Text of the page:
Although 3 trillion might seem like a lot, human activity is compromising tree abundance worldwide and responsible for the loss of billions of trees annually. Since the beginning of modern agriculture 12,000 years ago, the number of trees on Earth has dropped by 46 percent, they said in the study.
Human population expansion responsible for tree-density depletion
“The scale of human impact is astonishing,” says Thomas Crowther, an ecologist now at the Netherlands Institute of Ecology in Wageningen who led a study while at Yale University in New Haven, Connecticut. “Obviously we expected humans would have a prominent role, but I didn’t expect that it would come out as the as the strongest control on tree density.”
“Crowther and his colleagues merged these approaches by first gathering data for every continent except Antarctica from various existing ground-based counts covering about 430,000 hectares. These counts allowed them to improve tree-density estimates from satellite imagery. Then the researchers applied those density estimates to areas that lack good ground inventories. For example, survey data from forests in Canada and northern Europe were used to revise estimates from satellite imagery for similar forests in remote parts of Russia,” they said.
The highest tree densities, calculated in stems per hectare, were found in the boreal forests of North America, Scandinavia and Russia. These forests are typically tightly packed with skinny conifers and hold roughly 750 billion trees, 24% of the global total. Tropical and subtropical forests, with the greatest area of forested land, are home to 1.3 trillion trees, or 43% of the total, which includes the Amazon rainforest that is currently experiencing human encroachment and deforestation on a massive scale.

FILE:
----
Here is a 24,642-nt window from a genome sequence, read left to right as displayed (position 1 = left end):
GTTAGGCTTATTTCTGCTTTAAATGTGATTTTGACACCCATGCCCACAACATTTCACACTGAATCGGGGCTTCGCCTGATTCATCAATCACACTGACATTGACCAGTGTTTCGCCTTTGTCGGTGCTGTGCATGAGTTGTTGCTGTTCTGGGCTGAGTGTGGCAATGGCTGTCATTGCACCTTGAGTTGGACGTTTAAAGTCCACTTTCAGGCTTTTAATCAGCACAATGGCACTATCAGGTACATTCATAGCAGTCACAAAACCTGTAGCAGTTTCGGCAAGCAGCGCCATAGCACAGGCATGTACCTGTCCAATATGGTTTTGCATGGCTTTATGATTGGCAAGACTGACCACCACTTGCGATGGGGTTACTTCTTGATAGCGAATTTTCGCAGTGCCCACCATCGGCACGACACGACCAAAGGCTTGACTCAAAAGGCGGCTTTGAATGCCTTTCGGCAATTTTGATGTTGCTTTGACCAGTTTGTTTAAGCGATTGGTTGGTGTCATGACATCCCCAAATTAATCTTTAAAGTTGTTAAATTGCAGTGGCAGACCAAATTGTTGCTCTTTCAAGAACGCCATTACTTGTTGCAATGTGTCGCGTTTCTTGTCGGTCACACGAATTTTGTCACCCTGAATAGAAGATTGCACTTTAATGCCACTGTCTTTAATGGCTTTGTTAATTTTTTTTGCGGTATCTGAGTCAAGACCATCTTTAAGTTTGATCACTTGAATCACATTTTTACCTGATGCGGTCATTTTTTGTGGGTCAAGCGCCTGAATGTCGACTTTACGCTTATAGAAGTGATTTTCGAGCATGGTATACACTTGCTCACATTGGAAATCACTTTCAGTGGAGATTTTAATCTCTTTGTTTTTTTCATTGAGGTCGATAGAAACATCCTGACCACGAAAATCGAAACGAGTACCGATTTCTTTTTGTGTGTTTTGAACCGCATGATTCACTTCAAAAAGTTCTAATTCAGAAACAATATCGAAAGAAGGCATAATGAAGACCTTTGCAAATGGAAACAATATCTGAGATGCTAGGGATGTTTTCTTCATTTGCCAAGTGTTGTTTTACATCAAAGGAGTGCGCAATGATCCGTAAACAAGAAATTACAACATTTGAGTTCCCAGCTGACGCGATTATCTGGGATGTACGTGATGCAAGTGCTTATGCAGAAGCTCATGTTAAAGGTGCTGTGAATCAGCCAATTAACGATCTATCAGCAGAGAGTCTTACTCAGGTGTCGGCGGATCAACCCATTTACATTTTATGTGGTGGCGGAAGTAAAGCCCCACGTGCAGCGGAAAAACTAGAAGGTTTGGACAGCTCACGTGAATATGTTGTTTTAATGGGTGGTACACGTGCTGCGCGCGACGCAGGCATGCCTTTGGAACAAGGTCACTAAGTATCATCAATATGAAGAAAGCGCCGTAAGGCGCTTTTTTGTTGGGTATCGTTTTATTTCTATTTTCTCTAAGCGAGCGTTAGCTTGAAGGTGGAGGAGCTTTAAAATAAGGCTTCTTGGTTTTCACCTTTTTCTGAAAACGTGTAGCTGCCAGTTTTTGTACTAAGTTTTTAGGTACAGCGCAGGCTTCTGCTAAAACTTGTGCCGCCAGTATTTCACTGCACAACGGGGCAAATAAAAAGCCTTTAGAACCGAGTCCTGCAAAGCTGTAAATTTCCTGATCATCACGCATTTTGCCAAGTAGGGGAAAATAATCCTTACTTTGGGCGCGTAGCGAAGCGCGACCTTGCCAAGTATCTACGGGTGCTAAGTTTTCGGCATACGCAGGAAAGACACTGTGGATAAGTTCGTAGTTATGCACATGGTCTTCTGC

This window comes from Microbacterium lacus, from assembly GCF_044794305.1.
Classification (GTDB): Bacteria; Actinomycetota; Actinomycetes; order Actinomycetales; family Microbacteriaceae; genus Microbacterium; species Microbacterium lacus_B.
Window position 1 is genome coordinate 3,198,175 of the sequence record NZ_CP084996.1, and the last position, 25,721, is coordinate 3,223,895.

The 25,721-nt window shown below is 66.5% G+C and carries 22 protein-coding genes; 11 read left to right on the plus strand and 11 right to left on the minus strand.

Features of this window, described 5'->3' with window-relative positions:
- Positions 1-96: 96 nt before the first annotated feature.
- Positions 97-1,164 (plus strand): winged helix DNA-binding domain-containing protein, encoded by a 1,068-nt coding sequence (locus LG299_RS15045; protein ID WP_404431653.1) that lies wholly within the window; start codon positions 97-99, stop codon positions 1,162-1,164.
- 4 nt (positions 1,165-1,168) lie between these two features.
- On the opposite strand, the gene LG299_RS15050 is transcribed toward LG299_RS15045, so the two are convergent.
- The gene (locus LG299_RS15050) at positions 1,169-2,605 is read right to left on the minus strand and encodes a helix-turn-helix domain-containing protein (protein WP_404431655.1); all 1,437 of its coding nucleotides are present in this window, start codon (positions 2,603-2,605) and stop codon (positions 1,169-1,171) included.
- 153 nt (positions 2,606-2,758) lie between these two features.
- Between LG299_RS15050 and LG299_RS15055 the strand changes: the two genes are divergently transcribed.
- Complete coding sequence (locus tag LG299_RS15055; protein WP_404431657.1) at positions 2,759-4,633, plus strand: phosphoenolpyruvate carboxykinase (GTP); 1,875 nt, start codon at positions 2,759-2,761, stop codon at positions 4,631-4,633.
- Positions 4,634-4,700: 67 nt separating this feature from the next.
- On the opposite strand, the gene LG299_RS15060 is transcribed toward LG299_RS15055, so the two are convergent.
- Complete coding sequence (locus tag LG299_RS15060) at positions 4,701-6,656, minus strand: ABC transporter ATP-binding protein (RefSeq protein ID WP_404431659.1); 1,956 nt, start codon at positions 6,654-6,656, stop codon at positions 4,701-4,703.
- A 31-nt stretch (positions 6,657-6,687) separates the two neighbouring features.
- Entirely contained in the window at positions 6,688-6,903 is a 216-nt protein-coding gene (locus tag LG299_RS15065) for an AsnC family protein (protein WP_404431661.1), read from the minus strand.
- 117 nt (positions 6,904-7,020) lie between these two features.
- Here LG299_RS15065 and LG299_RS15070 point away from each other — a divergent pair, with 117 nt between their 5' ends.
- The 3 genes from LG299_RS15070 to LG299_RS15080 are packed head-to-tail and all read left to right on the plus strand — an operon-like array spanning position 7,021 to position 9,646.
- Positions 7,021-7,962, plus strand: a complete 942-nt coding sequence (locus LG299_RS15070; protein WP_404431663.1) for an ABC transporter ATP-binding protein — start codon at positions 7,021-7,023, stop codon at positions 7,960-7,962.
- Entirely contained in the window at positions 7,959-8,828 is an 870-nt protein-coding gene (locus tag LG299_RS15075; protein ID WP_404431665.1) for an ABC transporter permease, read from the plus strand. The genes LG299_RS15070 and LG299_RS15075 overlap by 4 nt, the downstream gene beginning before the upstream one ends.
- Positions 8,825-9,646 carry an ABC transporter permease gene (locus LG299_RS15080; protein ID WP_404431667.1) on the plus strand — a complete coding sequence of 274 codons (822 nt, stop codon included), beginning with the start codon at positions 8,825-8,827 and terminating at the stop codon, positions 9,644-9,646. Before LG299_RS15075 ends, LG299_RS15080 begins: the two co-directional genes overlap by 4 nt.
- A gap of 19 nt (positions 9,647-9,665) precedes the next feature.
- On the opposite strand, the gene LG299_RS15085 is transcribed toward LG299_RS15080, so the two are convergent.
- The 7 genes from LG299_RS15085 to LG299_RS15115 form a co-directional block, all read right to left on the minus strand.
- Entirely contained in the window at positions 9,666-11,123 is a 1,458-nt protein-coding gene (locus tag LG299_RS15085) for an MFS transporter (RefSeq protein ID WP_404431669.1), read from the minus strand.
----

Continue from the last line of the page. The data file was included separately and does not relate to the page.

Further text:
Not all tree populations have the same environmental impact
Susan Trumbore a biochemist at the Max Planck Institute for Biogeochemistry in Jena, Germany says, “The number of trees is just one piece of the puzzle,” says Trumbore. “A tree in the tundra is not the same as a tree in the rainforest.”
“The number of trees is just one piece of the puzzle,” says Trumbore. “A tree in the tundra is not the same as a tree in the rainforest.”
The amount of carbon the Amazon rainforest is absorbing from the atmosphere and storing each year has fallen by about a third in the last decade, reported in a new 30-year study by almost 100 researchers, according to the Carbon Brief.
This decline in the Amazon carbon sink amounts to one billion tons of carbon dioxide - equivalent to over twice the UK's annual emissions, the researchers say. This further posits the greater significance of the rainforest depletion over the tundra.
The latest numbers raise questions about which species are represented where and how particular forest types evolve. Crowther cautions that even though the latest figures do not change the current science on carbon storage or diminish the impact of deforestation. “We’re not saying, ‘Oh, everything’s fine’.”